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Bishop Rickel on “A chance for a new creation”

Bishop Rickel on “A chance for a new creation”

Bishop Greg Rickel of the Diocese of Olympia offers thoughtful reflections on church in this interview posted at “Patheos.com”:


A Chance for a New Creation: An Interview with Bishop Greg Rickel

One of the youngest and most dynamic bishops in the Episcopal Church reflects on the relevance of the Church in a post-Christian culture.

In Patheos.com

Greg Garrett: Greg, you went from working in parishes in the American South and Southwest to serve as the Bishop of Olympia, working in the largely Post-Christian culture of the Northwest. What have you observed about what is working for the churches and people of your diocese? How can the Church continue to be relevant and draw people into the life of the spirit as the culture changes around us?

Greg Rickel: Good question, Greg, and one I get from time to time. One answer is that people are people, and even more church people are church people. That being said, what works seems to be similar too, but even more important and even crucial here: authenticity, honesty, and contextual intuition. I find that people do not so much look for a place where everyone believes “like them” as much as a place where people are real, not afraid to ask questions, and can find a safe place to be in holy disagreement.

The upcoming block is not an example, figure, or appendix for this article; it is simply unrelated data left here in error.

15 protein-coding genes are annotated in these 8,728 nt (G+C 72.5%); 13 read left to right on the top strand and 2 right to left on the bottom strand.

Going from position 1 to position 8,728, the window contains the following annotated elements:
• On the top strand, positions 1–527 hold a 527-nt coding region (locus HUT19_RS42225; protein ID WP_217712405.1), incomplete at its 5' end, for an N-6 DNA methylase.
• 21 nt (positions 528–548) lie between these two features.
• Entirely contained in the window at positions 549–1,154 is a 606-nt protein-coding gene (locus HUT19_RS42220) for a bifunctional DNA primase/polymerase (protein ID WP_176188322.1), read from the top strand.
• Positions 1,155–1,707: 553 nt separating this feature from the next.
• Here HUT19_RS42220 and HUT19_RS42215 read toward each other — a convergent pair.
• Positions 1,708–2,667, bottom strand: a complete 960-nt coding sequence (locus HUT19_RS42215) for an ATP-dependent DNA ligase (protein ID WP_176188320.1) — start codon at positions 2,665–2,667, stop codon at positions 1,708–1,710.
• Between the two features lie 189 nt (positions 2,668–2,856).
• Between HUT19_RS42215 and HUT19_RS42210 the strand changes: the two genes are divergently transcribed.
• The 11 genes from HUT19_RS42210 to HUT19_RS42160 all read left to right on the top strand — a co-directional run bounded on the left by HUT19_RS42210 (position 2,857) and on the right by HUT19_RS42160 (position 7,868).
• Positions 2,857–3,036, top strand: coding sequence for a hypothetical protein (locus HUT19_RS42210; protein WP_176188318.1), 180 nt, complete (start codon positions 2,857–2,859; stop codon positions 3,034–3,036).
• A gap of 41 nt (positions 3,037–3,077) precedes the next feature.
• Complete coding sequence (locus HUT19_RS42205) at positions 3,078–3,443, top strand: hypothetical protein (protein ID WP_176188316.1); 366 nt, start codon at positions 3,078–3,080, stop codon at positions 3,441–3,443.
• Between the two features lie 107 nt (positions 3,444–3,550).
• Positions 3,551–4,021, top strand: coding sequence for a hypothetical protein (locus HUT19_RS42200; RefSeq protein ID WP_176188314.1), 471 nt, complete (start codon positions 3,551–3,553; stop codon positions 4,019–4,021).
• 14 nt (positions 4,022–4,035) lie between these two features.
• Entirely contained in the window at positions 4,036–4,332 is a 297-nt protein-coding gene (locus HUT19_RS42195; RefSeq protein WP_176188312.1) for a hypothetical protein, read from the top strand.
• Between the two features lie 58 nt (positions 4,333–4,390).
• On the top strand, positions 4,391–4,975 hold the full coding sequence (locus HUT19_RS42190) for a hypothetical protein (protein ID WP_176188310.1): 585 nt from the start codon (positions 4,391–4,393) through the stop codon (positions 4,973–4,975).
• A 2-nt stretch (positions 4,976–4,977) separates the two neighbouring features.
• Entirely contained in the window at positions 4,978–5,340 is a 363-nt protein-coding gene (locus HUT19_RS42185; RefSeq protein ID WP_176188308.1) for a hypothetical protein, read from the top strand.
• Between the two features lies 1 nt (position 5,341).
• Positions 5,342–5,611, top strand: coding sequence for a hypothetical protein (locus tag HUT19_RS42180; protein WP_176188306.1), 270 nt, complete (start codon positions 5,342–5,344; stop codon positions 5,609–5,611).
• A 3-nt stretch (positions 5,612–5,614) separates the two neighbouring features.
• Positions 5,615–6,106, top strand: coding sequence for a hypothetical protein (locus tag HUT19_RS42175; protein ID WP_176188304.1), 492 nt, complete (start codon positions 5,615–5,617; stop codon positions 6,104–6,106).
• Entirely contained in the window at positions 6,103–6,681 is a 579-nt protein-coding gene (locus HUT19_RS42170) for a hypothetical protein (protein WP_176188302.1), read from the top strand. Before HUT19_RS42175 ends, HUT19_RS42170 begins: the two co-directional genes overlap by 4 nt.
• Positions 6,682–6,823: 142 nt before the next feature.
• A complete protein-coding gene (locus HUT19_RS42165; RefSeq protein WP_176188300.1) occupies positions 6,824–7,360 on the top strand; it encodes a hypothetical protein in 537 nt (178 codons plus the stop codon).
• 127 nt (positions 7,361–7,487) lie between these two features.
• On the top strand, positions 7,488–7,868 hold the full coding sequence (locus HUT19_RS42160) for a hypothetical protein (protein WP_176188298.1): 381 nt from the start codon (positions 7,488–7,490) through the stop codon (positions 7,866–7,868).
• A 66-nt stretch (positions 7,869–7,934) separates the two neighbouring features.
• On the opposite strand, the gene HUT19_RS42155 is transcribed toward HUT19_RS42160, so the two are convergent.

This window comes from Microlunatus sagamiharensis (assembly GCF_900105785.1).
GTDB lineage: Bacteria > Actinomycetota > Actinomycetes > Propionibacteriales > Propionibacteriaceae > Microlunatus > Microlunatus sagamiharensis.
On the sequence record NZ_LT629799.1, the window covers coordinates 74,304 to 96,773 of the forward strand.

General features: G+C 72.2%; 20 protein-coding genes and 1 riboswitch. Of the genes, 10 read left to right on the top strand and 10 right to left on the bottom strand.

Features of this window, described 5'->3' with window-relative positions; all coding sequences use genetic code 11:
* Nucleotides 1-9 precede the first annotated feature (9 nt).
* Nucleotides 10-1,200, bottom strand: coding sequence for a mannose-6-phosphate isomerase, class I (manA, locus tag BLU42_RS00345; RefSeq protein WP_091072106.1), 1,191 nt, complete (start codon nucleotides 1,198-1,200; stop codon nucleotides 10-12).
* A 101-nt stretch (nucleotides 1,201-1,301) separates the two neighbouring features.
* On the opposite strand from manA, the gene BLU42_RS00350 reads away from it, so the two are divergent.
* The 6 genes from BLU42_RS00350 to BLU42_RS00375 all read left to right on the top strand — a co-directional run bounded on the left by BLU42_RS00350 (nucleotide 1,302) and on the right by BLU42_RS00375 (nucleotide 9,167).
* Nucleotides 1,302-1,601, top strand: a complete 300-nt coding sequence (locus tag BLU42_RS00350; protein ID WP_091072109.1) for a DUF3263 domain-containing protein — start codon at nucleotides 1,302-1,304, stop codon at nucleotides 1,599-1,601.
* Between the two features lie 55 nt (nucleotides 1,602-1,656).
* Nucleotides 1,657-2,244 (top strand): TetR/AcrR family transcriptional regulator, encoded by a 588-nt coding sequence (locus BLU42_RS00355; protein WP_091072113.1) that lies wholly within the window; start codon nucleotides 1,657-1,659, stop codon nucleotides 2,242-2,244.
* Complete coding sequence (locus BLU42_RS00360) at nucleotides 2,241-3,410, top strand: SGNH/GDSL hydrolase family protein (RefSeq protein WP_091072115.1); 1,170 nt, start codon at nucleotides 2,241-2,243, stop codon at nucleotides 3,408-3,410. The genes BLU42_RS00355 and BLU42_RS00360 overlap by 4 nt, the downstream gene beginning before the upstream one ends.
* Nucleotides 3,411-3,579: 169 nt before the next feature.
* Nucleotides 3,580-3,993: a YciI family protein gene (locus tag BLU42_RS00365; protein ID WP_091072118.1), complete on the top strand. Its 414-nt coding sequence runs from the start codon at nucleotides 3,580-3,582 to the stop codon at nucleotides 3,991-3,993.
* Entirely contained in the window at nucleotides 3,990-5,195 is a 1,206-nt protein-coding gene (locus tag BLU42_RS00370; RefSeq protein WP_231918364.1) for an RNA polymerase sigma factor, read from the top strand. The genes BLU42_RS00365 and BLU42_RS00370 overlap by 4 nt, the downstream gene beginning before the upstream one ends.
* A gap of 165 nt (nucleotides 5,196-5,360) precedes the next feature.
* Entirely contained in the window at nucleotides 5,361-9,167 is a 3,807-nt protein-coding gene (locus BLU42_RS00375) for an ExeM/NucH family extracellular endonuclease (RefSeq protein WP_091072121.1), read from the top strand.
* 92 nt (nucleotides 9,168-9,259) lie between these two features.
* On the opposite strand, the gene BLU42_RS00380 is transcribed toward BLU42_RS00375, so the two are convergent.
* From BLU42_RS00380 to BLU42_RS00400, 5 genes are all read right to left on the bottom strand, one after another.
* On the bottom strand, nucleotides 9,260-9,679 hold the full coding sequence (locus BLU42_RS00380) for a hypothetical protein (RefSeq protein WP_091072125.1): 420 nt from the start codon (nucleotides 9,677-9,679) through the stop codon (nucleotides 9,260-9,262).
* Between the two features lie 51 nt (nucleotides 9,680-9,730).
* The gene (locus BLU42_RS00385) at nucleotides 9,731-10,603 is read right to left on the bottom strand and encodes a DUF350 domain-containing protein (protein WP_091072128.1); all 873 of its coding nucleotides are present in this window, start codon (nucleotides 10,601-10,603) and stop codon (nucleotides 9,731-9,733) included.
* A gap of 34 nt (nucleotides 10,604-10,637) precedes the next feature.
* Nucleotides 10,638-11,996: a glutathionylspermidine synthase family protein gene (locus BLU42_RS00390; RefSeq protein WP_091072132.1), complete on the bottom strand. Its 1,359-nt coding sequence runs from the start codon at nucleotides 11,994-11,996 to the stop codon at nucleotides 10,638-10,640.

I experienced also in the South a last vestige of the social requirement to be in church, belief not necessarily being a part of that requirement. There is none of that here, which, in some ways makes it much more authentic.

. . .

I think many who finally step in our doors step in because of their brokenness, looking for some community to recognize that, not avoid it, provide some ways to help with it, and teach them how to pray in the midst of it. Instead, sadly, they often find people who claim to know something a bit more and above them, and a church that sometimes majors in niceness, rather than reality. I sense the younger generations looking for a fun place, yes, energy, good conversation, deep reflection about serious issues, but also a place where diversity of thought is honored and where they learn the life skills to keep that greater conversation going in their lives. In the midst of all of that they know the power of mystery, and don’t necessarily want a place of answers, but more a place of reflection, meditation, silence. True engagement, instead of the veneer of much of our religion, would be the more subtle but short way of saying it.

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Len C

oh, that would include ¨listening¨...

Leonardo Ricardo

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